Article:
Information on Scabies
For those who do not know, scabies is a fairly common type of skin infestation which can easily be recognized by small blisters and bumps which tend to be rather itchy. These blisters and bumps are triggered by very small mites who are scientifically referred to sarcoptes scabiei. These mites get to the top layer of the skin and lay their eggs there. The burrows they make are darkened lines on the surface of the skin which may be reddish, wavy and short and are usually located between the fingers and around the wrists. Scabies are also often accompanied by a red bumpy rash. Scabies is very contagious and it can easily be transmitted by simple skin to skin contact or sexual contact with a person who is already infected. Crowded situations which involve a lot of close contact are the infection’s best friend because they make it very easy to be transferred. The most common places include nursing homes, college dorms, childcare centers and households. Mites which are held responsible for the onset of scabies are known for being able of surviving for up to three days in dust, bedding and clothing, so it is possible to get infected simply by sharing towels, linens and clothes with a person who is infected. In some cases, the first symptoms of the condition may not appear until 6 weeks after the infection. Those who have had scabies before may experience only a couple of days following the infection.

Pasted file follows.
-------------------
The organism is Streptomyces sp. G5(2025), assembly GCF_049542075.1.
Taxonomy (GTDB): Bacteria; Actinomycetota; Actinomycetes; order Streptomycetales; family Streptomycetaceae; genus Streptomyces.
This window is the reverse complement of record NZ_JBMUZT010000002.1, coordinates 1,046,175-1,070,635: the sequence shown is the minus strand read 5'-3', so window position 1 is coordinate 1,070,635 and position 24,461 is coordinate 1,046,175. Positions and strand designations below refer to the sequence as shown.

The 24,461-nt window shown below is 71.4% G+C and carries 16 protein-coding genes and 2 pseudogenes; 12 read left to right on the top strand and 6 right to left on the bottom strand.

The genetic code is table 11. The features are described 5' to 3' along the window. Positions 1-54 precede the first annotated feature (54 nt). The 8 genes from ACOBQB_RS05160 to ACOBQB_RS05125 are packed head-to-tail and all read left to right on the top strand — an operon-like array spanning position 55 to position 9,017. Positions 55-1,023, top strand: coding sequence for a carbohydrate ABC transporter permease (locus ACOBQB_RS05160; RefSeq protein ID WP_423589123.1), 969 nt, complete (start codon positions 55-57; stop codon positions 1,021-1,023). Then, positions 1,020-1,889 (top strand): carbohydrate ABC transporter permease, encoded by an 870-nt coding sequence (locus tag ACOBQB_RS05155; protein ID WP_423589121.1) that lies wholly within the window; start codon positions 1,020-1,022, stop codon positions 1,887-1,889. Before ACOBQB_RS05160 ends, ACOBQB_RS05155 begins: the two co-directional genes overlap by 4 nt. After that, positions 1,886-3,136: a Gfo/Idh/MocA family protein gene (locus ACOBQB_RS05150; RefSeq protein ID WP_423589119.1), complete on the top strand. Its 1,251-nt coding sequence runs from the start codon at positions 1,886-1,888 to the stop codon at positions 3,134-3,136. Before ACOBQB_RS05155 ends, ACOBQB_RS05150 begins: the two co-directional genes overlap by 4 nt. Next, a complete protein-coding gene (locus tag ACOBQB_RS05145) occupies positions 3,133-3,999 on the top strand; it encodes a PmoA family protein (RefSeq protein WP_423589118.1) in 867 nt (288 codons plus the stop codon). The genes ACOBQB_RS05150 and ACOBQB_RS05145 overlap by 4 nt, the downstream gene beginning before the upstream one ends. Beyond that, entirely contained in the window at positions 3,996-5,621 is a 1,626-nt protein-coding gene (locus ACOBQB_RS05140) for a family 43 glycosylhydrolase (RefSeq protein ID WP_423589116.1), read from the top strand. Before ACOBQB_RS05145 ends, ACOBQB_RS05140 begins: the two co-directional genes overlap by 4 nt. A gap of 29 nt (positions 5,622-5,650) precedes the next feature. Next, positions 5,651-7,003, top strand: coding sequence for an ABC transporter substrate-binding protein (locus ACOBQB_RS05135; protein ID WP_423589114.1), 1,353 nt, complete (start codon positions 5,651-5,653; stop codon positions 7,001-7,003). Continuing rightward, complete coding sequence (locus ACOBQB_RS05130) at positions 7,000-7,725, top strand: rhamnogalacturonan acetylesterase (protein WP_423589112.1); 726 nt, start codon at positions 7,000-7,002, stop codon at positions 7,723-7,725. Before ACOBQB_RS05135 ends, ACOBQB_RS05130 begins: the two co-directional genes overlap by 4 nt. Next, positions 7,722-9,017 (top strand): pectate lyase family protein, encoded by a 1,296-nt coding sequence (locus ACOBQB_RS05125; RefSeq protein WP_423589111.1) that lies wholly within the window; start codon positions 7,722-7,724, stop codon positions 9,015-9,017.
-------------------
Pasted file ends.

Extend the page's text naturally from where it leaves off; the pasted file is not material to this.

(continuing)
Signs and Symptoms
The most common symptom associated with scabies is severe itching. This sensation is commonly even worse after a hot bath or during the night. The initial symptoms include small bumps or blisters which may be filled with pus. Those often break when they are scratched. The skin gradually becomes itchy and it can also get thicker, scaly or scabbed. The annoying itchiness, which is the most significant symptom of this medical condition is actually a hypersensitivity reaction to the presence of the mites and as well as to their eggs and feces. The scabies usually affect the feet and the hands. The areas include webs between the toes and the fingers, the folds under the arms and the inner parts of the wrists. Other areas which can be affected include the buttocks, navel, genitals and the breasts. Severe itchiness may lead to excessive itching and bacterial skin infections may occur in some cases. One must avoid direct physical contact and sharing of towels, linens and clothes with an infected person.